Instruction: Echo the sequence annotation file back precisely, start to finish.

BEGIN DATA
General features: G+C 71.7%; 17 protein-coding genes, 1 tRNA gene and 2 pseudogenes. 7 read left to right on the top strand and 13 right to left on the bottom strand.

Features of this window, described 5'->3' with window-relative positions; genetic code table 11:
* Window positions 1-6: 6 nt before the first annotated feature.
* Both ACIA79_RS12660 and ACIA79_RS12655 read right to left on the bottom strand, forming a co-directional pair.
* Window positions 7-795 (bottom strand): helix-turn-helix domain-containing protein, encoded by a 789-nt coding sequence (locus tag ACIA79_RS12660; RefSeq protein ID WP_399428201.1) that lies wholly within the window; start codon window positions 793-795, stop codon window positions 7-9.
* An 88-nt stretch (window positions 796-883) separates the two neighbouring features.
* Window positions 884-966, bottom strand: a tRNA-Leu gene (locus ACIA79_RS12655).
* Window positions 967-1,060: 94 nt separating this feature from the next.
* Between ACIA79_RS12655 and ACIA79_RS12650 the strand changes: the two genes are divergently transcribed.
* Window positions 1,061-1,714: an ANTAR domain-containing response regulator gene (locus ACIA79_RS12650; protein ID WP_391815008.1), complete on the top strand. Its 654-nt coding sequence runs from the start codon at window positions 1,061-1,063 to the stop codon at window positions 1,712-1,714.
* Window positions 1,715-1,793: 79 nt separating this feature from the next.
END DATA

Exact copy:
General features: G+C 71.7%; 17 protein-coding genes, 1 tRNA gene and 2 pseudogenes. 7 read left to right on the top strand and 13 right to left on the bottom strand.

Features of this window, described 5'->3' with window-relative positions; genetic code table 11:
* Window positions 1-6: 6 nt before the first annotated feature.
* Both ACIA79_RS12660 and ACIA79_RS12655 read right to left on the bottom strand, forming a co-directional pair.
* Window positions 7-795 (bottom strand): helix-turn-helix domain-containing protein, encoded by a 789-nt coding sequence (locus tag ACIA79_RS12660; RefSeq protein ID WP_399428201.1) that lies wholly within the window; start codon window positions 793-795, stop codon window positions 7-9.
* An 88-nt stretch (window positions 796-883) separates the two neighbouring features.
* Window positions 884-966, bottom strand: a tRNA-Leu gene (locus ACIA79_RS12655).
* Window positions 967-1,060: 94 nt separating this feature from the next.
* Between ACIA79_RS12655 and ACIA79_RS12650 the strand changes: the two genes are divergently transcribed.
* Window positions 1,061-1,714: an ANTAR domain-containing response regulator gene (locus ACIA79_RS12650; protein ID WP_391815008.1), complete on the top strand. Its 654-nt coding sequence runs from the start codon at window positions 1,061-1,063 to the stop codon at window positions 1,712-1,714.
* Window positions 1,715-1,793: 79 nt separating this feature from the next.